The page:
If you are convicted of DUI in Georgia, one penalty you will face is a license suspension for a minimum of 120 days due to administrative license suspension. The suspension period could be longer, depending on the number of prior drunk driving offenses on your record. It is also important to note that the Georgia Department of Driver Services may suspend your license before your case has even made it trial.
Requirements for License Reinstatement
Before applying for license reinstatement, you must complete a Risk Reduction Course, sometimes referred to as DUI School. This course consists of two components and costs a total of $335. Once you have completed the Risk Reduction Course and served the required period of suspension, you may apply for reinstatement. The reinstatement fee is $200 if paid by mail or $210 if paid in person.
An administrative license suspension hearing is triggered by sending or delivering a request for hearing, which has to be done within ten (10) business days after your arrest. At this hearing, you may attend with your counsel or you may even represent yourself (usually a VERY bad decision). The law does permit your attorney to proceed without you present, but your legal advisor may want you present, or need to have you testify.
Administrative license suspension hearings can be critical to a client’s DUI “criminal” case. To begin, if the licensee does nothing, his/her license (or privilege to drive in Georgia) will be suspended. By missing the “10 day letter” deadline, the client may lose all ability to drive in GA on the 31st day after arrest. This often hampers our efforts to successfully attack the DUI criminal case. A client without driving privileges often loses the motivation to challenge his or her case.
Your Presence Is Not Mandatory
If your attorney attends for purposes of trying to either win the case or to negotiate a non-DUI settlement with your police officer, you may avoid being suspended prior to the conclusion of the criminal case. This hearing (if it takes place) usually gets scheduled about 60 days after your arrest date, assuming you “appeal” the suspension on time.
This hearing may be the only time we are able to get your officer under oath and get answers to questions that could benefit your criminal case. Don’t pass up the opportunity to put the officer under oath and question him or her because it is the only sworn statement we will be able to have to use to impeach him or her at the later criminal proceeding.
A Georgia DUI charge usually triggers two separate legal proceedings. This means you will have to challenge issues in two different court cases, with two different judges. Aside from the traditional criminal prosecution the administrative license suspension issue of whether you will suffer a pre-trial loss of license for either refusing to take the test, or for submitting to the test at the station and having a result “over the legal limit.”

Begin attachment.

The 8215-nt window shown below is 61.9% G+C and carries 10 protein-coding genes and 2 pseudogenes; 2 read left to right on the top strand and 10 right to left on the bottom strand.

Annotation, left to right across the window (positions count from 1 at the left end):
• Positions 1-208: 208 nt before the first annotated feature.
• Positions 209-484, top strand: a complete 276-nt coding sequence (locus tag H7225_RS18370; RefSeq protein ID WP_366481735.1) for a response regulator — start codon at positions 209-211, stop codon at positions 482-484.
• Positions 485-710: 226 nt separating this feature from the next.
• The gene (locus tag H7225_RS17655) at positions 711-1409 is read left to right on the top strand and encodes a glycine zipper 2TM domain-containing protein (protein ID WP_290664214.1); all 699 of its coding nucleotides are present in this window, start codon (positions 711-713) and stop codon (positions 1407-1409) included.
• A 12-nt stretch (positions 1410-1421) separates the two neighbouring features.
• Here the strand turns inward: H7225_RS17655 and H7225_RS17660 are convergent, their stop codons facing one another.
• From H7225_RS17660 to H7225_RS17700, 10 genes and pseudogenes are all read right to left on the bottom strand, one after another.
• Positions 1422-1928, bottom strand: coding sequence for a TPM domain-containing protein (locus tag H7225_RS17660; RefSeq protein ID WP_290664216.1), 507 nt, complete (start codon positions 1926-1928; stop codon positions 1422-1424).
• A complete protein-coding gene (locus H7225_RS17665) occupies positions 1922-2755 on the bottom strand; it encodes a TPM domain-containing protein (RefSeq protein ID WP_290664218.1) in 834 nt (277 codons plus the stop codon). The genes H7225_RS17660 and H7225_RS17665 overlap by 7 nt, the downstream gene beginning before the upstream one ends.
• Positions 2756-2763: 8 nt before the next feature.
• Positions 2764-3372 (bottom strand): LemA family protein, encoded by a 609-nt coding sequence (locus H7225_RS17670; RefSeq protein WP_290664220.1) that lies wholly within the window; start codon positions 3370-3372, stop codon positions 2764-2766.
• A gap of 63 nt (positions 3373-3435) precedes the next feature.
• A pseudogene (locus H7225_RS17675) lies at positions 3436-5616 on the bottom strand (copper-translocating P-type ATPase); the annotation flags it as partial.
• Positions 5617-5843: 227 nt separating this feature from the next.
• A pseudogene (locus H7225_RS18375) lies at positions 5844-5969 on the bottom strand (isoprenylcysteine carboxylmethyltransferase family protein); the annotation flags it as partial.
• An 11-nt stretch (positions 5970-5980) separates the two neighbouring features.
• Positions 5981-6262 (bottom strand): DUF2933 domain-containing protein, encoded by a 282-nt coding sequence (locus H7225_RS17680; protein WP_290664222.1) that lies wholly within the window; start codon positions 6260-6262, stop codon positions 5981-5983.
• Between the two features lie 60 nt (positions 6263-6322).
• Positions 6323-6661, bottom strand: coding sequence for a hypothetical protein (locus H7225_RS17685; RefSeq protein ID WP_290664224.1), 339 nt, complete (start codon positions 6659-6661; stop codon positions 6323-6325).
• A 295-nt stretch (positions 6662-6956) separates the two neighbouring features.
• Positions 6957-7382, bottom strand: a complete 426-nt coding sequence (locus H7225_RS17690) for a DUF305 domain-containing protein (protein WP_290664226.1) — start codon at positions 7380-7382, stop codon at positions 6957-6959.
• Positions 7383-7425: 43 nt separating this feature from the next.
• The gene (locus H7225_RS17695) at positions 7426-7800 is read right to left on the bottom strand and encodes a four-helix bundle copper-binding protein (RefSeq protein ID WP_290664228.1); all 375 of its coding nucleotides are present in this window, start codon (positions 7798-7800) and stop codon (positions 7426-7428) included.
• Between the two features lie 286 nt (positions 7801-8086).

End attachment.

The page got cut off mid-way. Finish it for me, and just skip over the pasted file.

This is how the two proceedings relate to each other. Driving on the roads in Georgia is a privilege, not a right. By possessing a Georgia driver’s license you agree to submit to chemical testing if a police officer suspects you are intoxicated. The chemical test may be an analysis of blood, breath or urine. Failure to submit may result in an administrative (civil proceeding) license suspension.
You have 10 business days after your arrest date to file an appeal. In counting, Day 1 is the next calendar day. All state holidays and weekend days are NOT counted as “business” days. This must be in written form, raising the applicable legal challenges to your pending administrative suspension. The challenge must be filed by certified mail (U. S. postmark date) or by hand delivery to the Georgia DDS in Conyers. Missing the 10 business day deadline usually is a matter that is not “appealable”. Plus, this failure to request a hearing can cost you the right to drive for one year or longer.
Failing the blood, breath or urine test (resulting in a “per se’ (over the legal limit) reading) will result in a 1-year license suspension for first time offenders. The suspension period is for a 3 year term for second offenders in five years. A third offense in five years can result in a five year revocation (total loss) of license.
This update is written AFTER the change in Georgia DUI laws effective July 1, 2008 (as well as BEFORE) that date. The new D.U.I. law in Georgia changed the CRIMINAL “lookback” term to 10 years, but NOT the GA administrative license suspension laws.
A refusal suspension (or revocation) can be particularly damaging to your right to drive in Georgia, if you do not successfully challenge the legitimacy of the proposed suspension. NO LIMITED (WORK) PERMIT is available for such drivers, so winning or negotiating a “withdrawal” of the proposed suspension is critical.
If you have had another administrative suspension within in the last five years, this will count as a second administrative license offense. Your license can be suspended for three years. No work permit is allowed in such instances, whether you refused testing or took the test and had a breath test reading above the legal limit (0.08% for drivers age 21 who are not operating a commercial motor vehicle). The standard under Georgia law for drivers under age 21 is 0.02% and 0.04% for drivers in commercial motor vehicles.
Three or more DUI arrests within a five-year time frame (date-of-arrest to date-of-arrest) will prompt a 5-year suspension with no limited permit. This assumes that you had convictions or nolo contendere pleas to two D.U.I. offenses in Georgia, and a third arrest for DUI in GA has now been made. A limited driving permit may be available after the first two years. Underage drivers (under 21) are not eligible, for example.